Comrade Bill sounds ready to go to work in the First Rookie's coming nationalized economy.

What I can't figure out is why the Journal published Bradley's ravings. Maybe they want to let him trash his reputation for common sense once and for all?

Thursday, February 19, 2009

Congress Junkets While Restricting The Rest Of Us

Amidst all of the stimulus hoopla lately, the ongoing practice of Congressional junketeering has continued unchanged.

A recent Wall Street Journal piece noted that both parties' Congressional delegations went on their retreats to lush resorts, after publicly railing against, pillorying and punishing executives of companies such as AIG and/or Wells Fargo for the same actions.

Yes, the age-old practice of Congressional retreats, junkets overseas, etc., continues as in the past, despite any and all alleged lobbying reforms.

The latest ploy is one of the most cynical. Here's how it works.

Thanks to bribery and lobbying payoff scandals over the years, especially the fairly recent Jack Abramoff affair, lobbyists and interested corporations and other groups can't give expensive gifts or money directly to, say, Frisco Nan. But what they can, and now do, is this.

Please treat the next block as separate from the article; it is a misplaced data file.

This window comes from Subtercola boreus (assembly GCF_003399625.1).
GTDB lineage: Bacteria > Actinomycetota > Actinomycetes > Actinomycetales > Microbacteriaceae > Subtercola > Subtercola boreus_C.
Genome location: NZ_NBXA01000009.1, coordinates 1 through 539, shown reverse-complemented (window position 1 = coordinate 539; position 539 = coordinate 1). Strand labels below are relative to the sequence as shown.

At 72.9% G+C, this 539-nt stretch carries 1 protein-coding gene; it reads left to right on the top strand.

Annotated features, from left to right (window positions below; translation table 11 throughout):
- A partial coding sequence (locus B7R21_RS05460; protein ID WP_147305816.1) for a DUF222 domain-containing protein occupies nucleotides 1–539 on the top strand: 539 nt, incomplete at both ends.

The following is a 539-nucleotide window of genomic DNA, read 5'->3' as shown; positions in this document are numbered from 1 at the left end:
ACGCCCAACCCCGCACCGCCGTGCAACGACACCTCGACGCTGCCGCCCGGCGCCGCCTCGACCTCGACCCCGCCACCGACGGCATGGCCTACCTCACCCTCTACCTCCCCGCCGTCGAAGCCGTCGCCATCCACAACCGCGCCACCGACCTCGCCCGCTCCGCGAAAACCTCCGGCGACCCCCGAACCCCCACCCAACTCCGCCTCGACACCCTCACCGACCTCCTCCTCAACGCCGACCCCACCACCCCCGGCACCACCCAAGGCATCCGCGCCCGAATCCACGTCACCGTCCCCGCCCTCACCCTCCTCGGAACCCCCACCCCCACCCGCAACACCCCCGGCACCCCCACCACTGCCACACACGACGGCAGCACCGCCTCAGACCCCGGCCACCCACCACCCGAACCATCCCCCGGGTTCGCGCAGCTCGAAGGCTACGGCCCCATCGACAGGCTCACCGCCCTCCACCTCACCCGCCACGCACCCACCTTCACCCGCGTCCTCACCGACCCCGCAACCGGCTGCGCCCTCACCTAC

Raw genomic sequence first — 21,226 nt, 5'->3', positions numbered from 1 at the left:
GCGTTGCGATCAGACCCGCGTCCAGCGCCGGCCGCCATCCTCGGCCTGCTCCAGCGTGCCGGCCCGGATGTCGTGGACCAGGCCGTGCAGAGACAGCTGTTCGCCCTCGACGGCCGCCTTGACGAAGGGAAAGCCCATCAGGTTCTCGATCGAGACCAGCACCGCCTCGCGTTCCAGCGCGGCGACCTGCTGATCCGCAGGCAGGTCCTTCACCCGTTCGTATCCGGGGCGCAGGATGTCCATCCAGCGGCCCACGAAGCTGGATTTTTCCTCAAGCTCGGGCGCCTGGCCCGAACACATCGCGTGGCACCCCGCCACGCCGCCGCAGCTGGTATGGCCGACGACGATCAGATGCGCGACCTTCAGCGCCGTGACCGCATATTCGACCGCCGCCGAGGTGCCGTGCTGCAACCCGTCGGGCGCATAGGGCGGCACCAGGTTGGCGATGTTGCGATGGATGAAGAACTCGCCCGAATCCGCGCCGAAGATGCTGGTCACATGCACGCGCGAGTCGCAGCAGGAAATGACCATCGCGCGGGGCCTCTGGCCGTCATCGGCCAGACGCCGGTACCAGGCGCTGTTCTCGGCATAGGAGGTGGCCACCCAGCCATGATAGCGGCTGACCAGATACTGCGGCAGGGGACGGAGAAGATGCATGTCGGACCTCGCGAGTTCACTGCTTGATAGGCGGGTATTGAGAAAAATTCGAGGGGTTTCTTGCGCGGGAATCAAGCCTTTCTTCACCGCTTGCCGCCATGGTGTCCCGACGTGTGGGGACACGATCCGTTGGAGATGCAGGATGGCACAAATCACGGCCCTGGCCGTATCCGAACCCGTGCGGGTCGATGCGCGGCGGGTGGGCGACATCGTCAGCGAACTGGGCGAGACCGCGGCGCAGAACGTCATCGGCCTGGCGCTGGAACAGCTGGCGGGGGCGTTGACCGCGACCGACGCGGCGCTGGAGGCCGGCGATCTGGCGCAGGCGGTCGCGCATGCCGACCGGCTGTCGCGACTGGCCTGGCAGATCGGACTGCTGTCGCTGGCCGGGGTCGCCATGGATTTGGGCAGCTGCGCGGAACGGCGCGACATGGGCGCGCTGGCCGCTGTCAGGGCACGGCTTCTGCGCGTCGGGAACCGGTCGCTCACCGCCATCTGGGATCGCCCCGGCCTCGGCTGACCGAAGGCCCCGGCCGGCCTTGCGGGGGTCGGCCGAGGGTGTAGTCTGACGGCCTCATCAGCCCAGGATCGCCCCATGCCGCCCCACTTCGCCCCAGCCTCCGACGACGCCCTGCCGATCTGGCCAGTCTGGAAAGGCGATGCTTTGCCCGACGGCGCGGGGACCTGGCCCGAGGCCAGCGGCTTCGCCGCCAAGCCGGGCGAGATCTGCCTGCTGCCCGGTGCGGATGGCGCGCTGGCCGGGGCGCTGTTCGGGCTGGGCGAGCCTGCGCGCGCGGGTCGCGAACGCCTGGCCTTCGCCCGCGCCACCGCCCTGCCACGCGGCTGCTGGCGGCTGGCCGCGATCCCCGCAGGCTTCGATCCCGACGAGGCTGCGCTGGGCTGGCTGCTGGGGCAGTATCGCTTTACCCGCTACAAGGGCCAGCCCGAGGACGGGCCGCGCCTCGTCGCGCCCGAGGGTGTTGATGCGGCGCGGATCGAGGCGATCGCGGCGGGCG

A group of interested organizations and/or individuals form an institute or other non-profit entity. They solicit donations from the founders, and other like-minded parties.

The institute then funds things like junkets, or sending Congressional aides to the party retreat at posh resorts like the Homestead or Greenbriar. They also name various Congressional members to honorary board posts at the institute, and hold dinners, by the institute, at the retreat. All of the institute's board members, of course, attend.

In spy novels, this is known as using a 'cutout.' The institute is the legal middleman that can give money to Congressional members and/or fund their trips and extravagant vacations. The actual interested entities merely fund the institute.

Congress, of course, chooses to call this legal, and not recognize the lavish gift-giving and bribing of your local Representative, or your state's Senator.